The average dollar loss per dishonest employee was $1,264 in 2018, with 22 percent of incidents rising above $2,000. Over half (53.7 percent) of NRSS respondents reported employee-related theft was less than $1,000, which is the national average felony threshold.
Loss prevention specialists point out that the difficult hiring market makes it tougher to screen out potential internal thieves. Roughly 55 percent of retailers say they are implementing POS analytics to combat theft, although these survey numbers skew toward larger, chain retailers.
Advice From an Expert
Nathan Looman, president of Watcher Total Protection, says a sound loss prevention strategy does not have to be costly.
Public display monitors reduce theft by up to 80 percent, according to Looman. “They are primarily used at the entrance door but are now being deployed in high-theft areas. It makes people aware they are being watched. Thieves will case areas. Putting one in is a good strategy on a limited budget,” he said.
EAS (electronic article surveillance) can be a final line of defense for theft. “It’s good if you have clothing and workwear. You have to train staff to call people back in. It’s a proven technology, and tags are inexpensive and effective,” Looman said.
Looman notes that power tools are the third most popular item to shoplift, so he recommends tethering power tools to the display shelf to protect the battery and tool. Light motion alarms can prevent concealment, while anti-sweep hooks can be used to protect high-theft areas.
He said retailers should be aware of cash handling red flags: resistance to new procedures, often repeating counts, sale control, expressed money anxiety, tracking items (pennies, paper clips on register), excessive merchandise returns, staying late or being left alone.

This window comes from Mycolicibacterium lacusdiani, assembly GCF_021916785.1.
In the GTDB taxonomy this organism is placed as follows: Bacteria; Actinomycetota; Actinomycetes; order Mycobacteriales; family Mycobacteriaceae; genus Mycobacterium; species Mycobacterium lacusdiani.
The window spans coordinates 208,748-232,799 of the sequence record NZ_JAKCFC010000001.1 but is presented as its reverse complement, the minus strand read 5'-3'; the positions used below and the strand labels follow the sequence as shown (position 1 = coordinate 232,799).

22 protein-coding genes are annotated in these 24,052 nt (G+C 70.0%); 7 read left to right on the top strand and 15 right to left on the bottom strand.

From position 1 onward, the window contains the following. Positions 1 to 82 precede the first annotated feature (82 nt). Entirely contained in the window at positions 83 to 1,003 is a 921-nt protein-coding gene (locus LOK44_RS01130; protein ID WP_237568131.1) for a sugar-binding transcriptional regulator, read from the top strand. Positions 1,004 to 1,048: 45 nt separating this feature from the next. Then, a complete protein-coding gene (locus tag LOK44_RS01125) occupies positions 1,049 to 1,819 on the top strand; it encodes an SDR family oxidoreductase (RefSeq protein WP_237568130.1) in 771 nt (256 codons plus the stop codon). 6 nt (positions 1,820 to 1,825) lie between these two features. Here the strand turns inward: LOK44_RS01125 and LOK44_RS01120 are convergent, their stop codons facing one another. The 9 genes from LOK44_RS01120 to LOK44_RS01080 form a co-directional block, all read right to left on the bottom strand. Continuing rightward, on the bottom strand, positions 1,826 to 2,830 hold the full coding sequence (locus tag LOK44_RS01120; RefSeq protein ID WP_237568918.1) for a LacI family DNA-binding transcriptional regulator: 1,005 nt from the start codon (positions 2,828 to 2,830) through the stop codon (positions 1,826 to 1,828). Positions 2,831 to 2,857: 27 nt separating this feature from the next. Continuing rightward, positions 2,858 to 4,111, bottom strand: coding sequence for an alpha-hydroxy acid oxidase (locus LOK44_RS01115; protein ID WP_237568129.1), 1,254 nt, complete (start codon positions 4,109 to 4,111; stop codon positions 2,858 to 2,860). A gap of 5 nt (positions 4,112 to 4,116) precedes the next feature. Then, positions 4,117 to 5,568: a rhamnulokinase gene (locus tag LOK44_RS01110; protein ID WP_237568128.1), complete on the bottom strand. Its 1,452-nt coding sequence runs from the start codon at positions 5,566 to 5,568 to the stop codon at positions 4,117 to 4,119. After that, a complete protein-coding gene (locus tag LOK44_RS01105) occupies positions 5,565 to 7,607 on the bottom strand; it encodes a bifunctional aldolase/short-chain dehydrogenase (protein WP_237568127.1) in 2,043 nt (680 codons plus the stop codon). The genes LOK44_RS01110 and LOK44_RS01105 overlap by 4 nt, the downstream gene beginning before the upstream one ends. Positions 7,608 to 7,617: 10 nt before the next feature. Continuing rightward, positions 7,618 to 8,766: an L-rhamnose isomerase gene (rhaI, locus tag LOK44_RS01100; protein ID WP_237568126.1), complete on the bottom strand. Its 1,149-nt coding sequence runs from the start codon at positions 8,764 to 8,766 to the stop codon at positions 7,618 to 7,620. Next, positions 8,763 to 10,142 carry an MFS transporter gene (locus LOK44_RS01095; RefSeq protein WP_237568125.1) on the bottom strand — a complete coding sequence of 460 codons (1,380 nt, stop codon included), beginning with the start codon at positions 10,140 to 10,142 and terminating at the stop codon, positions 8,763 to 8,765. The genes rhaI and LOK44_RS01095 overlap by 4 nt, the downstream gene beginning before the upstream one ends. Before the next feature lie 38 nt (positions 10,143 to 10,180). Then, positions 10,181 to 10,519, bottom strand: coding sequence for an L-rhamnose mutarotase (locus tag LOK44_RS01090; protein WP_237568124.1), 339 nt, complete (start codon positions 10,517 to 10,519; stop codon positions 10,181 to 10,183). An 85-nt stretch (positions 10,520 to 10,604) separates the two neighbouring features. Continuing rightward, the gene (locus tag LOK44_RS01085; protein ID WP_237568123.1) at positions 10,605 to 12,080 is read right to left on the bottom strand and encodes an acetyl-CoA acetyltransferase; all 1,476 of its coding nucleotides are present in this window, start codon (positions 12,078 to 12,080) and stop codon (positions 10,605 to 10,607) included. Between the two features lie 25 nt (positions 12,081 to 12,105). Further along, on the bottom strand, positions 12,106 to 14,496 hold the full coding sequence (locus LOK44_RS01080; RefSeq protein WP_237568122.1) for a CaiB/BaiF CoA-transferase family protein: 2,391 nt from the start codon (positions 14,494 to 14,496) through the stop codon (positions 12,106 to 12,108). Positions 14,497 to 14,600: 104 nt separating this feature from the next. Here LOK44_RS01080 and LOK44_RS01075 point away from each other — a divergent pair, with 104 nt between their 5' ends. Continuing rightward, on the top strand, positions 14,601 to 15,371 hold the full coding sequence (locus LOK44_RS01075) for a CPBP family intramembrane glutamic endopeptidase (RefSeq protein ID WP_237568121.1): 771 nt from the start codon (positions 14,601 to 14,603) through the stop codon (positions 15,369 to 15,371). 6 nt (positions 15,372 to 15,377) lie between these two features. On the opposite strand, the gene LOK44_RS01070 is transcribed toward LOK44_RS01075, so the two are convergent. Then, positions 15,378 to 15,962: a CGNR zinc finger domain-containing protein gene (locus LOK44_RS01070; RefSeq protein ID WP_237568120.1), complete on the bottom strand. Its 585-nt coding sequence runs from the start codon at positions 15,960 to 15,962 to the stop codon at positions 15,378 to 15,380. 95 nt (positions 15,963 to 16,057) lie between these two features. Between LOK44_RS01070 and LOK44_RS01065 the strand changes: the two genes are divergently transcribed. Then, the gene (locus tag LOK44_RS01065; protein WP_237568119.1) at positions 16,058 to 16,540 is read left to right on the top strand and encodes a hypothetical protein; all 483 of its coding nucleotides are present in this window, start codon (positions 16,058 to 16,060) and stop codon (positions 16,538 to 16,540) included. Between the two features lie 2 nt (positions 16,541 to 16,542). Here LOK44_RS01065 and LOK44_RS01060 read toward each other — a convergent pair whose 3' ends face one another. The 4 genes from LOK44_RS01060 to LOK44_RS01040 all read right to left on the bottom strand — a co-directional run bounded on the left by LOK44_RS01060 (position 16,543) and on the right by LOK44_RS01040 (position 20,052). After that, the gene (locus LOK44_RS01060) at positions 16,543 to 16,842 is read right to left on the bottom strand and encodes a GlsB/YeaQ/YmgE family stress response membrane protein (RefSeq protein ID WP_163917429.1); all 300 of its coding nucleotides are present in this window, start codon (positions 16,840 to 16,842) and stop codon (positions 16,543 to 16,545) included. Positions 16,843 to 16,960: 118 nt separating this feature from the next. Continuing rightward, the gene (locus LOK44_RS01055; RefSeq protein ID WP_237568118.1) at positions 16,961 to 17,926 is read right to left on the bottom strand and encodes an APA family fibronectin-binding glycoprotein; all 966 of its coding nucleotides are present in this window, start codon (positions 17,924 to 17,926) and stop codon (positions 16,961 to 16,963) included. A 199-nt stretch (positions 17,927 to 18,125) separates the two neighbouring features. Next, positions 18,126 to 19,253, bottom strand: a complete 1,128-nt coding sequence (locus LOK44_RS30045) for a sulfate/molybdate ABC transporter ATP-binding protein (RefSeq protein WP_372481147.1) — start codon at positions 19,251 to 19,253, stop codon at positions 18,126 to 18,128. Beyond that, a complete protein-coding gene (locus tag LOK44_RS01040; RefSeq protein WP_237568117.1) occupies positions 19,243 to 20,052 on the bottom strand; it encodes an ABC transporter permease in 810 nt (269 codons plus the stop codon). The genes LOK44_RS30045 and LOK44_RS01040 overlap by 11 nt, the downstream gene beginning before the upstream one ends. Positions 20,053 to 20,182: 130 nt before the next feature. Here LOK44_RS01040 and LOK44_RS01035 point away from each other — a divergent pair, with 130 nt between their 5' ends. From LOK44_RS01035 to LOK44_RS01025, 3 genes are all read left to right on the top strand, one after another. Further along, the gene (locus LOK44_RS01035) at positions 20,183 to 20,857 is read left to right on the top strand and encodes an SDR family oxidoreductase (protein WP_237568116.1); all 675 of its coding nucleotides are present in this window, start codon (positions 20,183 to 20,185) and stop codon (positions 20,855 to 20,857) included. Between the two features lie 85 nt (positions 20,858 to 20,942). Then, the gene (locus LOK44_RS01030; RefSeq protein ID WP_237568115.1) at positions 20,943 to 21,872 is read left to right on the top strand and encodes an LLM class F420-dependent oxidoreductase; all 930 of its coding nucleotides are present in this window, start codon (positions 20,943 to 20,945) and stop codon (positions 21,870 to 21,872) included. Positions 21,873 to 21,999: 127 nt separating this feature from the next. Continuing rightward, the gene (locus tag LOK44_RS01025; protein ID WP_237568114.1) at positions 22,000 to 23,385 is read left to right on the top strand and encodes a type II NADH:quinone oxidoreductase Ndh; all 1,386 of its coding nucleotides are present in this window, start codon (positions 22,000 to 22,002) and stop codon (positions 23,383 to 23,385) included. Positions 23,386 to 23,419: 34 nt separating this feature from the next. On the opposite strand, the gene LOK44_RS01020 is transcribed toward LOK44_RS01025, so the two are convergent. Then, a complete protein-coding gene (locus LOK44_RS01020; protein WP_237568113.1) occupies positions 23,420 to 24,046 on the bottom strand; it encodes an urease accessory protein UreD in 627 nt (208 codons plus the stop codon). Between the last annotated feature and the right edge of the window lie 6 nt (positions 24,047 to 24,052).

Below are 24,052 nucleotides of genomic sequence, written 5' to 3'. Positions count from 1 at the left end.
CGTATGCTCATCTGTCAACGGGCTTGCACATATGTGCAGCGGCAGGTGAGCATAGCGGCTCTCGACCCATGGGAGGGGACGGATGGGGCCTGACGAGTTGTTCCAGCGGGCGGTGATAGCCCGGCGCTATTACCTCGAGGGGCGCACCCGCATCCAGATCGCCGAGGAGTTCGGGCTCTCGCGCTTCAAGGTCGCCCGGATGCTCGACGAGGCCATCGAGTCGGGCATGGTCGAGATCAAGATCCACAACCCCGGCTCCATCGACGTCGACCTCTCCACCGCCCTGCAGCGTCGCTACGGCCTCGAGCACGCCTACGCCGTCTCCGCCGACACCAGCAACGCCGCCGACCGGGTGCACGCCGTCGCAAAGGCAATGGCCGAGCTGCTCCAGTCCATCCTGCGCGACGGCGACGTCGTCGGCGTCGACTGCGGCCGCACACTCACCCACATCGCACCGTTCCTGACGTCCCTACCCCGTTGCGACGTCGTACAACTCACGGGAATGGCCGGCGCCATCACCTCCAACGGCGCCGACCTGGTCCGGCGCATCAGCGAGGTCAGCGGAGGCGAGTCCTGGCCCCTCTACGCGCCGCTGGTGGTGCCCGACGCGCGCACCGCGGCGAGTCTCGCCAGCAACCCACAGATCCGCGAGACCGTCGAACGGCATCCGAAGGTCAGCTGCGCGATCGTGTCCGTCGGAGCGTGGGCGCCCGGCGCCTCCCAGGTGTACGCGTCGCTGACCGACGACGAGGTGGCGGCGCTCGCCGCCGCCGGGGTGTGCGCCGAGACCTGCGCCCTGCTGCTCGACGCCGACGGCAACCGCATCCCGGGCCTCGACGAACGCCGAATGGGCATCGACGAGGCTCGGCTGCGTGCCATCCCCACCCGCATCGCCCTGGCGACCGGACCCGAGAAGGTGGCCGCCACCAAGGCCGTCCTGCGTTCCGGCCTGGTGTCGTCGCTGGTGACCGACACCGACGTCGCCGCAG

Looman suggests the following cash control recommendations: define protocols and procedures, assign drawers to employee, verify tills before and after every shift, cross train or rotate responsibilities, daily drawer audits during shifts, reduce cash expenses, limit counting time, take deposits to bank at different times during daylight hours, and paper audit trail with signatures.
Counterfeit money is everywhere, according to Looman. “You can buy a $17,000 stack of bills for $75 that looks real. It’s legal to sell for film purposes, but people then try to use. A counterfeit detection scanner will tell you pass or fail and it scans the bill in less than one second,” he said, adding that retailers should establish cash procedures and mandate verification of all $20, $50 and $100 bills before accepting at POS.
Rick Schwartz of Schwartz Ace Hardware in Fall River, Mass., uses an automatic counterfeit detector for all bills $50 and over, and has cashiers put a mark on the bill to confirm it’s been checked.
“If the counterfeit reader does not accept the bill, we do not accept the sale. We do ask for other tender, but I just lost one sale even though the customer claimed the bank gave him the $100 bill. Our bank also uses a reader on all paper money and they are strict,” Schwartz says.